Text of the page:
Kiyan Toru Sensei is a prominent Okinawa Kenpo instructor training and teaching in Okinawa. He is a longtime student of Kina Toshimitsu who studied directly with the style founder Nakamura Shigeru. Kiyan Sensei has been working diligently to help spread the art of his teacher and keep Okinawa Kenpo alive in the place of its origin.
During my visit to Okinawa I had the great pleasure of visiting Kiyan Sensei’s class and training with his wonderful students. One in particular, Josh Simmers, was instrumental in making a connection with Kiyan Sensei and helping facilitate this interview. I thank them both for their time and generosity.
The following is some of the story and highlights from Kiyan Sensei’s already remarkable career as an Okinawa Kenpo practitioner and teacher.
Q: Kiyan Sensei, thank you for agreeing to this interview! I’d like to start by getting to know you a bit better. Could you explain a bit about your childhood and what originally lead you to karatedo?
I was born in 1959 in Naha, Okinawa. My father owned a bookstore as I grew up. I spent a lot of time in that store but eventually found baseball. I became a big fan of baseball right away and decided to play. Up until I was about 15 I only played baseball. But one time I broke the bone around my eye and got an operation. While I was recovering I ended up going to the movies – Bruce Lee was playing.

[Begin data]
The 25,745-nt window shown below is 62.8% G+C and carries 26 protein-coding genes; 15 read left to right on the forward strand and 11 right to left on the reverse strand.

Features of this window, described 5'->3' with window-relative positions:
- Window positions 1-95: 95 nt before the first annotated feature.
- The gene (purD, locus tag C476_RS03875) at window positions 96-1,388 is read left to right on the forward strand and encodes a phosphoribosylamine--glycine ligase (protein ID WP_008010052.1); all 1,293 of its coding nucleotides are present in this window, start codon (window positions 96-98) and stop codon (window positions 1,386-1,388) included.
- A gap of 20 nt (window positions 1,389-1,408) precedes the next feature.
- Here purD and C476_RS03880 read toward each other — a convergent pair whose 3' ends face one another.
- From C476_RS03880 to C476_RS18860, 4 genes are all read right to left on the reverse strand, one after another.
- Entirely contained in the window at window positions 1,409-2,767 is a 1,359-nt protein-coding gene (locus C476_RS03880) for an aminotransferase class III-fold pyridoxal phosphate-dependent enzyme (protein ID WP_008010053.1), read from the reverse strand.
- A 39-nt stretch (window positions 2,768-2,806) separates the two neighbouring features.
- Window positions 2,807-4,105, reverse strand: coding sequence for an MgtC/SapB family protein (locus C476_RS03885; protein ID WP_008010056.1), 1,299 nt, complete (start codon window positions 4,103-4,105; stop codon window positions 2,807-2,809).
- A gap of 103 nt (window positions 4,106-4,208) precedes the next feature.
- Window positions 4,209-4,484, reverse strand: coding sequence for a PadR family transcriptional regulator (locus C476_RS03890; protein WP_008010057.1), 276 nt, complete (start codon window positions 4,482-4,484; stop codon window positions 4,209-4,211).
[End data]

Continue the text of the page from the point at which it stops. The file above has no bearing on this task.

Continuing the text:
When I saw Bruce Lee on screen…it was like a thunder shock. I thought to myself, “This is the one! I need this!” I watched Enter the Dragon 18 times in the theater. Some days they would kick me out, but other days they wouldn’t catch me so I could just watch the movie over and over again.
It was during this time that I began searching for a karate school. I found an Okinawa Kenpo school run by Master Kina (Toshimitsu) in Shuri. Very quickly I learned that the dojo was very different from a movie. I was just a skinny guy in high school, but it didn’t matter. We were fighting and I would get beat up everyday. One day I said, “Sensei please teach me how to be different. Teach me how to block and fight.” But he just kept making me do basics and makiwara and then kumite.
Q: When you first joined the dojo did you try to mimic Bruce Lee?
Ohh yes, and they would laugh at me. They tried to tell me it was just a movie.
Q: Did you have to quit baseball due to your injury?
Yes I did. but the timing was ok because I joined University and an Okinawa Kenpo club there. So I just focused on karate, karate, karate.
Q: When you first met Kina Sensei, what was your impression of him and the dojo?
Kina Sensei was very kind and seemed gentle. However once I became a regular student he became much more strict and didn’t hesitate to tell me what he thought.